18:43 GMT24 September 2020
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    The former cabinet minister also warned that Theresa May is likely to be forced to “reset” her Brexit stance if she wants to secure a deal with Brussels.

    Ex-Brexit Secretary David Davis has said he doubts that UK Prime Minister Theresa May’s Chequers plan will get passed parliament, urging her to stop attempting to use it as the base of a trade deal with the EU.

    Speaking on BBC Radio 5‘s Today show on Wednesday, Davis stressed the importance of May quickly adjusting her stance to avert a no-deal Brexit and the associated adverse economic consequences Britain is likely to face as a result.

    READ MORE: No-Deal Brexit May Lead to EU Car Prices Growth by $1,974 — Auto Trade Body

    "The time when the decision has got to be taken are going to November, when it is really threatening. Everybody is afraid of no deal, then there will be a point at which it will be possible to reset… there will be other deals on the table at that point."

    Specifically, Davis called on PM May to “reset” talks back to Donald Tusk’s offer of a free trade agreement.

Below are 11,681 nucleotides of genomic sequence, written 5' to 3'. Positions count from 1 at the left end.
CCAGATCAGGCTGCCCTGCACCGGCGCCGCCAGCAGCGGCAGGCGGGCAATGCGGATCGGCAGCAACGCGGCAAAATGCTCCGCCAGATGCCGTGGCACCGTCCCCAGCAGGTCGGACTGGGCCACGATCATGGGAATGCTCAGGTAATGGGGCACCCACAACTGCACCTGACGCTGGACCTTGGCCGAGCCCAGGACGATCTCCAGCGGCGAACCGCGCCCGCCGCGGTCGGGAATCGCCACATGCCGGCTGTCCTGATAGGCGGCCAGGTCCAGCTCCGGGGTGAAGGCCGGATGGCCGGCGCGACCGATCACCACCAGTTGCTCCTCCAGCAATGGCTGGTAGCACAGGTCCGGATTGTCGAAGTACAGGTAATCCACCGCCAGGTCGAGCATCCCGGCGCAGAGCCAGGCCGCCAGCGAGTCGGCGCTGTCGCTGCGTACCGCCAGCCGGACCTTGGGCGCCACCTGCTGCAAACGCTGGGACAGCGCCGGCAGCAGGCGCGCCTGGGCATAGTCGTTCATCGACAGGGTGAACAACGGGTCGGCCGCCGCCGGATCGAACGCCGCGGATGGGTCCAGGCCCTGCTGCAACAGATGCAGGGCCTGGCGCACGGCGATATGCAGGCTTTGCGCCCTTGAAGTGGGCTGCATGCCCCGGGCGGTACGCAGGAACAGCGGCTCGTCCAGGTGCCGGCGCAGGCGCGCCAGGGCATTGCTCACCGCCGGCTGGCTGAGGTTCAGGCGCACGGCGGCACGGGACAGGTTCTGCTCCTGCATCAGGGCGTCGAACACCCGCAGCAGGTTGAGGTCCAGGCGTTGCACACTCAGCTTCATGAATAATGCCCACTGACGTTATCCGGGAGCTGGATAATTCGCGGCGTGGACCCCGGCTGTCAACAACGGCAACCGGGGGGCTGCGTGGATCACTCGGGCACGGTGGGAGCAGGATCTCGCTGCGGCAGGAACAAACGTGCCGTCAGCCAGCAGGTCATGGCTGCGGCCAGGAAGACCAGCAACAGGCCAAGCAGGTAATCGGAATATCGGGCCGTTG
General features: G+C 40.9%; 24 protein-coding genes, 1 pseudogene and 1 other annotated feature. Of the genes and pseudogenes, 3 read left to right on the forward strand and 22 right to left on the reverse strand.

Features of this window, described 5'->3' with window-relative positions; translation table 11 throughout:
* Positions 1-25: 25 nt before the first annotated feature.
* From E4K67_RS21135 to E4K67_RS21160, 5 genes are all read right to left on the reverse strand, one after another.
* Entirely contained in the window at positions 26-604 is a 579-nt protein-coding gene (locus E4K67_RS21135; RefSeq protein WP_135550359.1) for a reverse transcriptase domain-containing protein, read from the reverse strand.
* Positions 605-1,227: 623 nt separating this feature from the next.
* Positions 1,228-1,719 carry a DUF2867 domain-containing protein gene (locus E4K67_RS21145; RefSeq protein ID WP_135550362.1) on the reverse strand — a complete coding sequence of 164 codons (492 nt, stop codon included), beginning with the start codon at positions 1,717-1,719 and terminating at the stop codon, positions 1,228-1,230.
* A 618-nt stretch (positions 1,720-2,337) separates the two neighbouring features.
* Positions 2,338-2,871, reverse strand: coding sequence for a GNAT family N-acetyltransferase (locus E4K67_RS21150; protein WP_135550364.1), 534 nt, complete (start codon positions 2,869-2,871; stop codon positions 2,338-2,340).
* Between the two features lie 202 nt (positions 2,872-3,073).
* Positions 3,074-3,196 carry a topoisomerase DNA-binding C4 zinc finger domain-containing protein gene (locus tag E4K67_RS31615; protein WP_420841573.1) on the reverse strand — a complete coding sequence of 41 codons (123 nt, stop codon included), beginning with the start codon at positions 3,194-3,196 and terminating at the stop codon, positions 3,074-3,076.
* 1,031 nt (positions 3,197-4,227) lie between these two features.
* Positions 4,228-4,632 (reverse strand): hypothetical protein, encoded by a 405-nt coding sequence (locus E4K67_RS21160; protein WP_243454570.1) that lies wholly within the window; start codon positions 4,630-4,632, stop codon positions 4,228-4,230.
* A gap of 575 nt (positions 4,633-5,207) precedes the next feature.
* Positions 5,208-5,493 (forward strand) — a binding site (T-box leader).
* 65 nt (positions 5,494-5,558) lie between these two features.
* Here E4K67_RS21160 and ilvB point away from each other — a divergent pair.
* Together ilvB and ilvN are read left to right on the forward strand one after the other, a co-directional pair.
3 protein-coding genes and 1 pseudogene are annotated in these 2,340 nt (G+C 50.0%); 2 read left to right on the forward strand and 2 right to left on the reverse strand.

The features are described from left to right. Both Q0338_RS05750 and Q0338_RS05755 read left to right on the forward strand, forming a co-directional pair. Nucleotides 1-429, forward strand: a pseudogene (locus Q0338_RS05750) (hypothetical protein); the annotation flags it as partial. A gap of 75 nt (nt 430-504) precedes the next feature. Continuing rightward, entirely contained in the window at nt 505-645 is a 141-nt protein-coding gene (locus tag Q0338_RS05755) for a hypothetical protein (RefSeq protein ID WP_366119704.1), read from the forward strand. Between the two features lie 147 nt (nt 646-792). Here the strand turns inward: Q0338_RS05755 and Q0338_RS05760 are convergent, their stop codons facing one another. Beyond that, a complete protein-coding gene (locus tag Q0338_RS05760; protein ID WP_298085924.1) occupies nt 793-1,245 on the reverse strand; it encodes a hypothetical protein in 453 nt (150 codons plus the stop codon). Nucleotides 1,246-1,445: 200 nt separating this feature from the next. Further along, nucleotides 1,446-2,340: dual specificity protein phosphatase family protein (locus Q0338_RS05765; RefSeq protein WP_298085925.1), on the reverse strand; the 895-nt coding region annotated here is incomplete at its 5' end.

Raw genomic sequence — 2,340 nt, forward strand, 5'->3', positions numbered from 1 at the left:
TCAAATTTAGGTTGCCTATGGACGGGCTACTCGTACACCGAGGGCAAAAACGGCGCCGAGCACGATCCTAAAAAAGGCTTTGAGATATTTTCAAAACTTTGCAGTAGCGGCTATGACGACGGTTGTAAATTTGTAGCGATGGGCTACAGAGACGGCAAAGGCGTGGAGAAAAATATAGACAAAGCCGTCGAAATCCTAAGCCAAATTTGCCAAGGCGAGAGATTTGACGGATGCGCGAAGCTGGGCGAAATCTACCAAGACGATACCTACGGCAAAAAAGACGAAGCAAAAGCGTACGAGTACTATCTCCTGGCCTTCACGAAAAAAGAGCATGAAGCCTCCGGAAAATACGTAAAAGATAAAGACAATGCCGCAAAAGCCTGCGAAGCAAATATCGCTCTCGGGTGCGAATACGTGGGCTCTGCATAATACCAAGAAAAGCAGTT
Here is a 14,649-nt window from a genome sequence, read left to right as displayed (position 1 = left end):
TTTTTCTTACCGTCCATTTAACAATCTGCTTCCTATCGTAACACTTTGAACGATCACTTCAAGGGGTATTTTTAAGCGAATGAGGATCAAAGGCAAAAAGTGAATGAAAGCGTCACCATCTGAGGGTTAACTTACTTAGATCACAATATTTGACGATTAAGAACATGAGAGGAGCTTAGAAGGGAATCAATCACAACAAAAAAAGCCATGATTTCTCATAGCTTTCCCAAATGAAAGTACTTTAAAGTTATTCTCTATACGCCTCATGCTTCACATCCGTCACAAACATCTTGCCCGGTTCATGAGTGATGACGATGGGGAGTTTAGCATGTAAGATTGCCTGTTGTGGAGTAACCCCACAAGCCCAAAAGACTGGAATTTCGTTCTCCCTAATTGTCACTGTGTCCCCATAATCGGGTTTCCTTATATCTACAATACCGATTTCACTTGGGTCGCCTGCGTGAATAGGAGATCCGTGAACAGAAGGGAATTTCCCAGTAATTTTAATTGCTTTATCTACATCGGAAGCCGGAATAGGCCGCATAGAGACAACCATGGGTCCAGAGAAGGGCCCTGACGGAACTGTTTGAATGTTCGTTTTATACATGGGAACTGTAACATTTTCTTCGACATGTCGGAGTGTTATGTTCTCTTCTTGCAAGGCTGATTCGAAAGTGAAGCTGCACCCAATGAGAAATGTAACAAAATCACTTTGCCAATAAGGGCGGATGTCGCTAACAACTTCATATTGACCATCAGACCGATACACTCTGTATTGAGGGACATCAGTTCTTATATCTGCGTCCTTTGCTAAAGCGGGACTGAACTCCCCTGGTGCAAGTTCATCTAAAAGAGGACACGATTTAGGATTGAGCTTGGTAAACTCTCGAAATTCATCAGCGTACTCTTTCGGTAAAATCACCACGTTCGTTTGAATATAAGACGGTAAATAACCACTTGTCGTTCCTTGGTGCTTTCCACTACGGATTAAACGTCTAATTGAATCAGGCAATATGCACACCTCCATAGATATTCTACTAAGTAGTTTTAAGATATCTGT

Moreover, he suggested that Brussels might soften its negotiating stance on certain key sticking points in exchange, though the bloc is likely to “pile on extra requests”, explaining that German Chancellor Angela Merkel wants the UK to suffer to discourage other member states from pulling out of the union.

    Despite this, he insisted that Britain does maintain some negotiating power, describing the UK’s multi-billion pound settlement to the EU as a "negotiating lever."

    Davis resigned from his cabinet position earlier this year in protest of May’s Chequers plan, accusing her of giving too much away. Boris Johnson, then-foreign secretary, also resigned shortly after the Chequers summit, while several other Tory politicians voiced opposition to May’s Brexit strategy.

    READ MORE: Professor Reveals Reasons for UK Economic Problems Amid Brexit


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    trade deal, parliament, Brexit, UK Government, European Union, David Davis, Theresa May, United Kingdom, Brussels
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